Post sponsored by NewzEngine.com

Source: NorthTec

When another lockdown took New Zealand by surprise NorthTec’s Student Support services were fully prepared. As learners adjusted to a sudden move to online study, NorthTec’s support teams moved in to mitigate the effects of another lockdown with academic, financial, and health and wellbeing support ready for those who needed it.

The Student Support and Student Voice teams were quick with their communication. Learners were contacted by email, call, text, and zoom to make sure each of NorthTec’s ākonga were safe, comfortable, and had the support they needed. With classes and deadlines pushed back until the next week, learners had time to evaluate what they needed, and NorthTec’s support teams did what they could to provide.

“Our learners were more prepared for this lockdown,” Student Services Lead Navigator Tanya Tautari advises. “The biggest need was for academic support first, as studies shifted to online.” 

Learners were helped to plan their studies, seek extensions or extra support from tutors, and navigate their options with their kaiako. These services are always on offer by NorthTec support teams, and usage increased throughout the lockdown. 

The need for financial support also increased over the lockdown. Kristin Rewha-Langdon, Director of Student Management, advises that many students lose income in level 4, or their family members lose work and income. She felt that employers had “fewer reserves this time around and are, lees able to support their workers past the wage subsidy.”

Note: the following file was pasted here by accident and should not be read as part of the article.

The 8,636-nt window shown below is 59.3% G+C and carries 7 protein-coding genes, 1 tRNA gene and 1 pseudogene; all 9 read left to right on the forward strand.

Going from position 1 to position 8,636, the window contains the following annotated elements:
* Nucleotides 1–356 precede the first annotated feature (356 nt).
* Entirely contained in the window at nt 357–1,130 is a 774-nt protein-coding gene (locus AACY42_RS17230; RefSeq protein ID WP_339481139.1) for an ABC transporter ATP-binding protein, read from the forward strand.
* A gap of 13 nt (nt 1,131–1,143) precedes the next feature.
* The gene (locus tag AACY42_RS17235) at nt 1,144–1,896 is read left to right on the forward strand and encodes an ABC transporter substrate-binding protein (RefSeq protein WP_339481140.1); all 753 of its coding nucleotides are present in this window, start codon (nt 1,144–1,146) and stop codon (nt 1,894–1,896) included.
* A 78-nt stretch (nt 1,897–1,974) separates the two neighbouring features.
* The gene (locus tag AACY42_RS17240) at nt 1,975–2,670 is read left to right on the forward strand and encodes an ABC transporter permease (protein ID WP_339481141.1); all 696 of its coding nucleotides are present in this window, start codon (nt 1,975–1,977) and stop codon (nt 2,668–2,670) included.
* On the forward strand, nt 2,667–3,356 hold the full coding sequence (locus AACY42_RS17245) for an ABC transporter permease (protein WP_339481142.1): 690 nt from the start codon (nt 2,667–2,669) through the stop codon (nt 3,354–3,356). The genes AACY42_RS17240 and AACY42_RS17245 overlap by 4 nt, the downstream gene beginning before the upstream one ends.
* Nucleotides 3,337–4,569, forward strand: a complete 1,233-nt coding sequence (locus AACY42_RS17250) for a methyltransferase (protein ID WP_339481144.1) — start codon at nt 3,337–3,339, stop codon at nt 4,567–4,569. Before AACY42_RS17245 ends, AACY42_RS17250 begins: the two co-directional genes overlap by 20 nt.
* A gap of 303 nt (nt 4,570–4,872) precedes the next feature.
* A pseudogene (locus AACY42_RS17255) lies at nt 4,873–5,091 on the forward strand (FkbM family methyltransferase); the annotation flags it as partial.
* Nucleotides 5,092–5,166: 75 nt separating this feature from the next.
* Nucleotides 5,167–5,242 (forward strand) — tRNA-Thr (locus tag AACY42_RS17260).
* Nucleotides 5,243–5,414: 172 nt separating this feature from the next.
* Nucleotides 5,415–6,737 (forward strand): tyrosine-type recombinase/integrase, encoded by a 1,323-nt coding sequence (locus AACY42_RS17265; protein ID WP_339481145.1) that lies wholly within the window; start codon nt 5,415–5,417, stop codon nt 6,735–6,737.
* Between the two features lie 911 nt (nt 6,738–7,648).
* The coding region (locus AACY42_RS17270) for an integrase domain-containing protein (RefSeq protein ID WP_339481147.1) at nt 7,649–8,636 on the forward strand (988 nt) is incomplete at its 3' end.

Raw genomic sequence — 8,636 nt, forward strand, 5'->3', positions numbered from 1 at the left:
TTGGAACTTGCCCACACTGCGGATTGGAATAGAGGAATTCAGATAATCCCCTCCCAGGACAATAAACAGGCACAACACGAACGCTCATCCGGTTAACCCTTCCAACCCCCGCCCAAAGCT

Student Support offered financial assistance by: giving advice where needed and connecting students to funds such as; the Hardship Fund for Learners (HAFL), which supplies funds for necessities like housing, food, clothing, and more, and the Technology Access Fund for Learners (TAFL) which enables NorthTec to loan out Chromebooks to students in need of technology for their study.

As always, NorthTec is conscious that life’s stresses can cause problems for their learners’ mental and physical health. Te Whare Hauora (NorthTec’s Health Centre) is frequently busy, but never more so than during lockdown. Pastoral care is also a priority. NorthTec’s Te Whare Hauora offers medical advice and aid and can connect ākonga with external counsellors, working with learners to find the best options for them. Learners can choose to contact Te Whare Hauora over the phone, via zoom, through email, or even just catch-up texts. Physical and mental aid is offered through all levels of Covid and during normal operating times.

Matua Ross, of NorthTec’s Te Hāpai Ara, runs a Karakia group that is available for all ākonga and kaimahi every morning at 8:30 am, offering whānaungatanga. Switching over to zoom was seamless during the lockdown, offering a safe place for spiritual and social wellbeing to be practiced. Matua Ross hoped all staff and learners attending would find a place they could be heard, listened to, and part of a support system. The turnout has been fantastic. 

NorthTec’s Student Support teams continue to look for ways they can help learners, both through Covid and into what will someday be a post-Covid world. Support is offered on campus or through communication networks to all NorthTec’s ākonga. Any students still needing assistance should reach out to Student Support or Student Voice for aid in whatever form they need it.

MIL OSI